Echinacea has been thrown around by armchair physicians and overly helpful co-workers as an effective immune booster for as long as we can remember, but this herb really has been shown to up the production of helpful white blood cells that combat invading illness. So, while we’ve all been recommended echinacea during flu season so much that it feels like a joke, it’s not a suggestion to be taken lightly. But echinacea’s purported uses extend well beyond flu season with studies and anecdotal evidence indicating that it can be used to balance blood sugar, manage anxiety, as an anti-inflammatory and even to reduce the risk of breast cancer. Echinacea also has its possible risks, including a negative impact on certain autoimmune diseases. It can also lead to allergic reactions, nausea and slight stomach pain.

Potential benefits of echinacea:

  • Immune booster
  • Flu preventative
  • Balances blood sugar
  • Promotes healthy cellular growth
  • Reduces breast cancer risks
  • Anxiety relief
  • Lowers blood pressure
  • Anti-inflammatory

Potential risks of echinacea:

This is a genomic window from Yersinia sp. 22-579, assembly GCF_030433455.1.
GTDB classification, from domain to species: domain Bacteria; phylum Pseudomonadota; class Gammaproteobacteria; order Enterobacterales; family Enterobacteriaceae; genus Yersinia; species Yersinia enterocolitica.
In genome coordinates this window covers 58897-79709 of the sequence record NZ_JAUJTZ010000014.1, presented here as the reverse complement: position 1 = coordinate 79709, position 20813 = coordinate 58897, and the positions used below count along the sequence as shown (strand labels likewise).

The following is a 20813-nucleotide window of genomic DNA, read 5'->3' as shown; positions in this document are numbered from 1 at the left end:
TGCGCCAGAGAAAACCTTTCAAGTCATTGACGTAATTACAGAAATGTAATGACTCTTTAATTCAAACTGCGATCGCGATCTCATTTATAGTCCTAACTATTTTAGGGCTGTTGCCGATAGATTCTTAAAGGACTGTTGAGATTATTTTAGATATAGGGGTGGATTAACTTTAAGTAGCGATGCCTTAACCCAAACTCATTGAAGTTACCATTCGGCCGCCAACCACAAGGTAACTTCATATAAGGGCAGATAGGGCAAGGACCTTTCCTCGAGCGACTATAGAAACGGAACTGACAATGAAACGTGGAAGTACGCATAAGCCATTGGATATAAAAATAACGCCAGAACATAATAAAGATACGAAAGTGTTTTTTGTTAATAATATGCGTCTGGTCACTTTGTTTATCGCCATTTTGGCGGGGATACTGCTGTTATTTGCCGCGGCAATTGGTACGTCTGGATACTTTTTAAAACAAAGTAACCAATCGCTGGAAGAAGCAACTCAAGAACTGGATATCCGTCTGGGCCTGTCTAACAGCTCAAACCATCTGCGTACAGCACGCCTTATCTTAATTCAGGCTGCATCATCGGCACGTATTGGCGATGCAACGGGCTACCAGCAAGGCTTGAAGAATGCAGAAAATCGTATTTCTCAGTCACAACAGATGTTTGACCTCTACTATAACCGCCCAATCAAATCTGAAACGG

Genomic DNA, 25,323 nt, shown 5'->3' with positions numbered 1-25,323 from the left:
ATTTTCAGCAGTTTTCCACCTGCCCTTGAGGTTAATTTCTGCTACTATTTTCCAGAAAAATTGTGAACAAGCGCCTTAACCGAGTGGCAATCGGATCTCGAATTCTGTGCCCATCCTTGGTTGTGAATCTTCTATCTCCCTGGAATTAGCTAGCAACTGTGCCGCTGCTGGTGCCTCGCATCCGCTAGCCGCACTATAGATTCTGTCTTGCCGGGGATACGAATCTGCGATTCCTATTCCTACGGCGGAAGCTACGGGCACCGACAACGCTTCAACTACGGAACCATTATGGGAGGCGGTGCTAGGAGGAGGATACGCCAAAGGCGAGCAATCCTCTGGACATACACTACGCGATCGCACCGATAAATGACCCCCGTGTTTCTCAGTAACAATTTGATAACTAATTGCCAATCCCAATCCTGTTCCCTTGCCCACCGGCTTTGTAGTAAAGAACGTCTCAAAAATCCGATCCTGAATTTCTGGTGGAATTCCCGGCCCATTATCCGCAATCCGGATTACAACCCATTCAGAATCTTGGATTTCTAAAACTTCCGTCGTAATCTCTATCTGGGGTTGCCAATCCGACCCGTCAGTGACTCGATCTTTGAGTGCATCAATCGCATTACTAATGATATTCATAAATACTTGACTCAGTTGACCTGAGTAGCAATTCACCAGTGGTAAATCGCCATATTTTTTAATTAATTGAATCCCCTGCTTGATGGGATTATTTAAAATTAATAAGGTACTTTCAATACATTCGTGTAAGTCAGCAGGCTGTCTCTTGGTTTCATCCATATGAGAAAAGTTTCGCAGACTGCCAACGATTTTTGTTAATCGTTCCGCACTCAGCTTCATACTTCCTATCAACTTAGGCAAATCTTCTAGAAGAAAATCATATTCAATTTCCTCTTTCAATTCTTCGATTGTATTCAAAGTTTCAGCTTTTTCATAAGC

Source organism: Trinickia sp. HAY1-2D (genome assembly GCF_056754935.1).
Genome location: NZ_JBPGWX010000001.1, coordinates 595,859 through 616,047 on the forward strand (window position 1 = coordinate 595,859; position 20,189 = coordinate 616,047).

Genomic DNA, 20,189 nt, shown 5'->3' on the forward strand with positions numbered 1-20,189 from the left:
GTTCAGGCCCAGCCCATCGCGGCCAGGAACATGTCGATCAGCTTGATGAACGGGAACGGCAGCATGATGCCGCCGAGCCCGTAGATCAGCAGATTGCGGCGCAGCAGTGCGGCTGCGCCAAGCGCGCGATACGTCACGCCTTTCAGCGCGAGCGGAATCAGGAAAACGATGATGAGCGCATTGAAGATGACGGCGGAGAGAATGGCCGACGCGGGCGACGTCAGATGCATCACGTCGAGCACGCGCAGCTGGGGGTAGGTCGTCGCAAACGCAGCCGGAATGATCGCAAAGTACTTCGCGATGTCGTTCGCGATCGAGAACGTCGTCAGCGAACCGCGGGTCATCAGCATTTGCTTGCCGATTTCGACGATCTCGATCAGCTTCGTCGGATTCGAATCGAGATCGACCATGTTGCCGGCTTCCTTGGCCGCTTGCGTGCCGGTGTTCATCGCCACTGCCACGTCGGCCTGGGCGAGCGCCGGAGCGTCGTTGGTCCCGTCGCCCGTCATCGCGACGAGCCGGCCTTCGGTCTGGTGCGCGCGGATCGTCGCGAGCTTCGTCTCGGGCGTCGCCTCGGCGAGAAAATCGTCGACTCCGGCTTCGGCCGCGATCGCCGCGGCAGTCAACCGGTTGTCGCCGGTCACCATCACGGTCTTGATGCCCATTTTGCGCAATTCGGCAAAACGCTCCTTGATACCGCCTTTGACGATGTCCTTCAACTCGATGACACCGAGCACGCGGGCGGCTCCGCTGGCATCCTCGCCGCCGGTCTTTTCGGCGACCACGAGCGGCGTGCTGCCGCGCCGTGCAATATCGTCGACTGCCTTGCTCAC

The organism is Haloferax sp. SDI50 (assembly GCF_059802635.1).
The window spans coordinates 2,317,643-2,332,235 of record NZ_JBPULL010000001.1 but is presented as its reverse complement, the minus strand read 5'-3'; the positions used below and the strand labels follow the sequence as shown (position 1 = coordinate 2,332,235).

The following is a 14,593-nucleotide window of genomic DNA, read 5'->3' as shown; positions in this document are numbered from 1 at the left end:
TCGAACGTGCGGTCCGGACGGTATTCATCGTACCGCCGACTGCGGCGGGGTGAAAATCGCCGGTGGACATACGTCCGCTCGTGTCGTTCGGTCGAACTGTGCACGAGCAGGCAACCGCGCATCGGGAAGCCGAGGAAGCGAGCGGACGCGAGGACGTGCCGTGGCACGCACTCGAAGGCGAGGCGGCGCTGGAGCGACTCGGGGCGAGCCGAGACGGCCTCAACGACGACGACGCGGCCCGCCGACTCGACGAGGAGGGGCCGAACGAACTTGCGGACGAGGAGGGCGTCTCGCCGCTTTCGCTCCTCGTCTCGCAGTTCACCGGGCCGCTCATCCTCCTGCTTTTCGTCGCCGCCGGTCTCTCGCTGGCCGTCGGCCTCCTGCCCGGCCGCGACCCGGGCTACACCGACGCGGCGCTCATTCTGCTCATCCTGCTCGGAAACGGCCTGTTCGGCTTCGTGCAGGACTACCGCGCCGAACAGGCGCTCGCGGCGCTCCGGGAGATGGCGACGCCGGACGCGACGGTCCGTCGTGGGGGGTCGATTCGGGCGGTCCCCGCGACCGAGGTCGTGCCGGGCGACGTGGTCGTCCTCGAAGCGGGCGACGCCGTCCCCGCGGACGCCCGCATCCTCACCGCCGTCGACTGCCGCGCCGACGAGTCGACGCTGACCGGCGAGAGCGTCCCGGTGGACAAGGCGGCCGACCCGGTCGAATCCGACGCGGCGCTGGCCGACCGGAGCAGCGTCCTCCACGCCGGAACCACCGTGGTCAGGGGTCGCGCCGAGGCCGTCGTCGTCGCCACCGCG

• Nausea
  • Mild upset stomach
  • Allergic reaction
  • Adverse effects on autoimmune diseases

The Renaissance Herb Known as Ginkgo Biloba

If you’ve had any troubles with memory or are struggling against any form of degenerative brain disease, ginkgo biloba may be worth your consideration. Touted as a natural brain booster, ginkgo biloba is easily one of the most diverse herbs on our list. In addition, it may bring significant benefits as an anti-inflammatory and antioxidant that improves heart health through optimizing your circulatory system. It’s also been shown to be a potential natural treatment for anxiety and depression that improves your eye health, combats symptoms of asthma and even treats dysfunctions of a sexual nature. However, it only makes sense that an herb that offers such a wealth of possible benefits would also present an array of potential risks. Ginkgo biloba has been found to have negative interactions with certain medications including blood thinners, SSRIs, MAOIs, NSAIDs and anti-depressants. It can also result in allergic reactions and other unpleasant side effects such as nausea, dizziness, headaches, upset stomachs and diarrhea.